Perca fluviatilis Linnaeus 1758, Systema Naturae: 289. Type locality: Europe.

Author

Martin F. Gomon & Dianne J. Bray

Redfin, Perca fluviatilis Linnaeus 1758

References


Allen, G.R. 1982. Inland Fishes of Western Australia. Perth : Western Australian Museum 86 pp. 6 figs 20 pls.

Allen, G.R., Midgley, S.H. & Allen, M. 2002. Field Guide to the Freshwater Fishes of Australia. Perth : Western Australian Museum 394 pp.

Arthington, A. & McKenzie, F. 1997. Review of Impacts of Displaced/Introduced Fauna Associated with Inland Waters. State of the Environment Technical Paper Series (Inland Waters). Department of the Environment : Canberra. 69 pp.

Cadwallader, P.L. & Backhouse, G.N. 1983. A Guide to the Freshwater Fish of Victoria. Melbourne : F.D. Atkinson Government Printer 249 pp. figs.

Corfield, J., Diggles, B., Jubb, C., McDowall, R.M., Moore, A., Richards, A. & Rowe, D.K. 2008. Review of the impacts of introduced ornamental fish species that have established wild populations in Australia. Prepared for the Australian Government Department of the Environment, Water, Heritage and the Arts. 277 pp.

Grant, E.M. 2002. Guide to Fishes. Redcliffe : EM Grant Pty Ltd 880 pp.

Koehn, J.D. & Mackenzie, R.F. 2004. Priority management actions for alien freshwater fish species in Australia. New Zealand Journal of Marine and Freshwater Research 38: 457-472.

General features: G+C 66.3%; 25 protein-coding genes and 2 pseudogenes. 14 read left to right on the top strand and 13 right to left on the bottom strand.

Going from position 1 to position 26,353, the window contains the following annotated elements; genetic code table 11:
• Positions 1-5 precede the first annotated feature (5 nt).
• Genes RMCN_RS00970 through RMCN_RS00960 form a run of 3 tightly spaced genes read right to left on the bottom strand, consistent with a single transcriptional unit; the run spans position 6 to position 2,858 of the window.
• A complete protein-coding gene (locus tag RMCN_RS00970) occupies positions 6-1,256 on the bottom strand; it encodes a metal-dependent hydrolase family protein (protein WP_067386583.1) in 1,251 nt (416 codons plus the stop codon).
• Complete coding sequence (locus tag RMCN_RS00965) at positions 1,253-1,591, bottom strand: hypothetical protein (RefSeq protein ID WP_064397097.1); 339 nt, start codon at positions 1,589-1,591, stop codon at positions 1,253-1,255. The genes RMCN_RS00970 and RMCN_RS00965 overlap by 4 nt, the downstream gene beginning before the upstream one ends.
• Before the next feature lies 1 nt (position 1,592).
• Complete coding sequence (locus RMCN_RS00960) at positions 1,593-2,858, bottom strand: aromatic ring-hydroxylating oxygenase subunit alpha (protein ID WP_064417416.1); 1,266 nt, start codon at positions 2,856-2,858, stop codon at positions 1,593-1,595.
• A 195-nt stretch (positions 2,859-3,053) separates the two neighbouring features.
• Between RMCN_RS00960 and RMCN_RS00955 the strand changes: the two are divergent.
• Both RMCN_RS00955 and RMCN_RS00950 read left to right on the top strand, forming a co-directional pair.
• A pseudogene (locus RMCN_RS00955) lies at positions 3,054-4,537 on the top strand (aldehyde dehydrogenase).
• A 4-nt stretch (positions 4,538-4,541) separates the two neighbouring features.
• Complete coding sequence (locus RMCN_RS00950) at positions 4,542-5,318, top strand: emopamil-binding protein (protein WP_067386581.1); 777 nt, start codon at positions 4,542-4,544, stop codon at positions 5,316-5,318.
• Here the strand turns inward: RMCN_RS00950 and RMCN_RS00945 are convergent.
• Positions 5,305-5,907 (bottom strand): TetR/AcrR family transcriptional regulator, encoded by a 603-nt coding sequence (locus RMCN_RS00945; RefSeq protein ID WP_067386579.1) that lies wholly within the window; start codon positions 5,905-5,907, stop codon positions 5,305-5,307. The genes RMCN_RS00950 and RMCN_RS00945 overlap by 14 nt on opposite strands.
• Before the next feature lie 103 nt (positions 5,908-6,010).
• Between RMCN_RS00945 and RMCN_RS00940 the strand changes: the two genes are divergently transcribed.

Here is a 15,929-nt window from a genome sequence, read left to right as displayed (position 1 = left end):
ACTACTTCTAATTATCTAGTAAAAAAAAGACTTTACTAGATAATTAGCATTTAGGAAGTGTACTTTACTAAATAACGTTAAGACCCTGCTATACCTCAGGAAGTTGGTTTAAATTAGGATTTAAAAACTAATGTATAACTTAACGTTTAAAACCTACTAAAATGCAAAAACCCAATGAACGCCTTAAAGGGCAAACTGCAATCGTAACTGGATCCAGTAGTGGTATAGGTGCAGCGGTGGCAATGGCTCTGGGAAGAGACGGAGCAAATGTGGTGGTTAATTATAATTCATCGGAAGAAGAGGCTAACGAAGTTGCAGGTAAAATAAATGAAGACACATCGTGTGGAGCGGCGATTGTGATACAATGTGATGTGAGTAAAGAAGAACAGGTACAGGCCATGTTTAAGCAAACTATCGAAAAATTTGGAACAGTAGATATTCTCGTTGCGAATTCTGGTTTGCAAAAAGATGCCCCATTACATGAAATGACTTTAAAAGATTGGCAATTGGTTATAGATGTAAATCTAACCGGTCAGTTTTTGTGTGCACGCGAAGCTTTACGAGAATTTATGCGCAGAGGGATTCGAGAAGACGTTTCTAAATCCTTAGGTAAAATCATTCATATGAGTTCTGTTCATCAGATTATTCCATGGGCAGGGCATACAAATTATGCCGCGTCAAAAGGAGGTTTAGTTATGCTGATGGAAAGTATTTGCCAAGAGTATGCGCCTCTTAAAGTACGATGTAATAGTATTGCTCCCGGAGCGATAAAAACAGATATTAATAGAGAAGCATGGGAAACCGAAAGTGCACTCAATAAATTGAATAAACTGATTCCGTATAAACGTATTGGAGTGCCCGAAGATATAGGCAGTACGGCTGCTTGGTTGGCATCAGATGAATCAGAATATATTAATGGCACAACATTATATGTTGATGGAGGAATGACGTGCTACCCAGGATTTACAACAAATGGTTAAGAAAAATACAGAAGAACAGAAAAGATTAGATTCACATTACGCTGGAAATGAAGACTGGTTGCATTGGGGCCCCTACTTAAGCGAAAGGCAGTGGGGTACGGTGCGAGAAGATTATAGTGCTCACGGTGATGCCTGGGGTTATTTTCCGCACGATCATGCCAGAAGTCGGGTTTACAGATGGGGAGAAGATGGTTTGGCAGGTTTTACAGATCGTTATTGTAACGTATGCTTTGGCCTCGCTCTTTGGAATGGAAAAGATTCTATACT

Linnaeus, C. 1758. Systema Naturae per Regna tria Naturae, secundem Classes, Ordines, Genera, Species, cum Characteribus, Differentis, Synonymis, Locis. Tom.1 Editio decima, reformata. Holmiae : Laurentii Salvii 824 pp.

Lintermans, M. 2004. Human-assisted dispersal of alien freshwater fish in Australia. New Zealand Journal of Marine and Freshwater Research 38(3): 481-501.

Lintermans, M. 2007. Fishes of the Murray-Darling Basin - An Introductory Guide. Canberra : Murray-Darling Basin Commission 157 pp. [MDBC Publication Number 10/07]

McDowall, R.M. (ed.) 1980. Freshwater Fishes of South-eastern Australia. Sydney : A.H. & A.W. Reed 208 pp., figs, 32 pls.

McDowall, R.M. 1996. Family Percidae. pp. 183-185 in McDowall, R.M. (ed.).Freshwater Fishes of South-eastern Australia. Sydney : Reed Books 247 pp.

Merrick, J.R. & Schmida, G.E. 1984. Australian Freshwater Fishes Biology and Management. Sydney : J.R. Merrick 409 pp. figs 280 col. figs.

Morgan, D.L., Gill, H.S., Maddern, M.G. & Beatty, S.J. 2004. Distribution and impacts of introduced freshwater fishes in Western Australia. New Zealand Journal of Marine and Freshwater Research 38: 511-523.

Prokop, F. 2002. Australian Fish Guide. Croydon South, Victoria : Australian Fishing Network 256 pp.

Quick Facts


CAAB Code:37329001

Fishing:Popular angling fish

Max Size:60 cm; 10.4 kg

Max weight:Quiet freshwaters

Native:Introduced